I remember being annoyed by the tagline a bank of mine once used, "Leading The Way.” The suggestion, or at least my perception of the claim, was the bank wanted me to believe it was leading me. I resented the claim and what I believed was the bank's arrogance and overblown sense of its role in my life.
I have to remind myself that in a push media world there was a lot of that crap, BS promises that brands got to make and we had to see because they paid to push messages in our faces. Sure, the best marketers avoided ego-stroking brand claims in favor of target-centric, emotionally compelling messages, but the vast majority of ad messages in a push media world trended heavily toward the arrogant claim. It took little work for the client and its ad agency to say what they wanted to say. It takes a lot more work to understand what the target truly is interested in and what authentic role in a consumer conversation your brand can truly play.
It's kind of amazing to see how slowly we're shifting our approach to brand messaging when technology is radically shifting consumer media behavior. Despite time-shifted TV viewing and digital ad blocking requiring the consumer to invite your message in, most advertisers continue to hammer on the proverbial front door to pitch their wares.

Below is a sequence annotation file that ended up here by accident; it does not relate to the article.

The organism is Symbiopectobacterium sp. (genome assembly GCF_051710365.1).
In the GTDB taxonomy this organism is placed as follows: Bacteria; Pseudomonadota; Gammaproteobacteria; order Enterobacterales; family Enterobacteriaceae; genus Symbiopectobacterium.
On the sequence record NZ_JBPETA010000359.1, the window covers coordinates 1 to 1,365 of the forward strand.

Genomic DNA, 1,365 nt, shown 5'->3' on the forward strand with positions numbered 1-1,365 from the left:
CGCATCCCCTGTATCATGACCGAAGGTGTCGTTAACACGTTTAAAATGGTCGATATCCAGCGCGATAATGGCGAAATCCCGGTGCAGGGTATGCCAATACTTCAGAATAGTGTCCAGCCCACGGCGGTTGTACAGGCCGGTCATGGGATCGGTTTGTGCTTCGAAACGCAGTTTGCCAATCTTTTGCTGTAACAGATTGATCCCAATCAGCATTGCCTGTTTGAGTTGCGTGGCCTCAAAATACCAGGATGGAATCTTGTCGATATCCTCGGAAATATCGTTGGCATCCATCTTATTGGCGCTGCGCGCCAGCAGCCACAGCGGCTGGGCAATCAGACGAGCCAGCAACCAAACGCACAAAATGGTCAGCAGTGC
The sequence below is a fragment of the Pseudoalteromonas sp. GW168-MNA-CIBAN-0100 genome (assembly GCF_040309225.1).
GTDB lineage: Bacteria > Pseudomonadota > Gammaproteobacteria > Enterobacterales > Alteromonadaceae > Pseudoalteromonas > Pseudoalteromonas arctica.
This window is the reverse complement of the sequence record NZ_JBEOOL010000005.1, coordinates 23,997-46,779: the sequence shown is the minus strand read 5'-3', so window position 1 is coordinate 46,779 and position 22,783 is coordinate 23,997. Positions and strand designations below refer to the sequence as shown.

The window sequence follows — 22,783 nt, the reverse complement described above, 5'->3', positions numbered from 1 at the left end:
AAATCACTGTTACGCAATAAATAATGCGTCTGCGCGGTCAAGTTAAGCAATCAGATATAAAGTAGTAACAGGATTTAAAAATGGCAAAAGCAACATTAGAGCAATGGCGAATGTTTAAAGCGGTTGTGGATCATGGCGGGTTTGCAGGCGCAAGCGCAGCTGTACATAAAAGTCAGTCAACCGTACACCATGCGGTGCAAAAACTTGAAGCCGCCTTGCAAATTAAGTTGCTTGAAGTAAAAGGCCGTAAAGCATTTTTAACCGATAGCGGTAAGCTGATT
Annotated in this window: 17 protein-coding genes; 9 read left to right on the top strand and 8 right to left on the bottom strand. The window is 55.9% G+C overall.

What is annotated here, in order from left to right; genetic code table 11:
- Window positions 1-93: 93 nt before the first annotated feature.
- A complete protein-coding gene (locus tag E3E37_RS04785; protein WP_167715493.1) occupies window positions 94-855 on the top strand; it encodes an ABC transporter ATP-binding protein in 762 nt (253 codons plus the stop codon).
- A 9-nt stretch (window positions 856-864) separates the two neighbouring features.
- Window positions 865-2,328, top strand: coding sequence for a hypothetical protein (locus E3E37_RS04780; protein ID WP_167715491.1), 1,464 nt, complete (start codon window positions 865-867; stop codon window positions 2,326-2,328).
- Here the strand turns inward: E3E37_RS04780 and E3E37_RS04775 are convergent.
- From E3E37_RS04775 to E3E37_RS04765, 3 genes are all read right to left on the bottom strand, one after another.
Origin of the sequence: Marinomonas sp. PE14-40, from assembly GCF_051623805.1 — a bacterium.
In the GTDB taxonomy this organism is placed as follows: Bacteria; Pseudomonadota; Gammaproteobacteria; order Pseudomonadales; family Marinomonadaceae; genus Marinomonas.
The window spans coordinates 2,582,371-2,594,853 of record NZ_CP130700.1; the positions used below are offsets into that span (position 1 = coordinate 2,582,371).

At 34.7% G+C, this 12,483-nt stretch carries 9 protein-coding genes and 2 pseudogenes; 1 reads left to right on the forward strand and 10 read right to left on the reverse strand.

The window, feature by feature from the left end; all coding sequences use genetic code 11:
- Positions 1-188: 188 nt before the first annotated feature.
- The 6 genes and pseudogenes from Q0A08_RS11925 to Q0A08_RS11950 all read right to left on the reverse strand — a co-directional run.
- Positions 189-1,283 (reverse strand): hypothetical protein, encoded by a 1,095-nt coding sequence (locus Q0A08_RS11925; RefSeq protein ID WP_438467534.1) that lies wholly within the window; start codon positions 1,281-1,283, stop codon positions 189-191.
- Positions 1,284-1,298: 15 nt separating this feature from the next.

Undoubtedly, a brand marketer has a much tougher job in today's invitation-only world. But the premium now placed on true creativity is a welcome one. Just consider the social first example set by these three CPG brands:
What are the clear lessons we can take away?
These are a good place to start, but a bad place to stop. Bill Bernbach reminds us that, “Rules are what the artist breaks; the memorable never emerged from a formula." Blaze your own trail from here.
While I don't believe any brand can credibly claim, "Leading The Way," I'm willing to bestow that honor on these three pathfinders and their brand building partners: Dove Real Beauty - Ogilvy and Mather; Always #LikeAGirl - Leo Burnett; Honey Maid This Is Wholesome - Droga 5.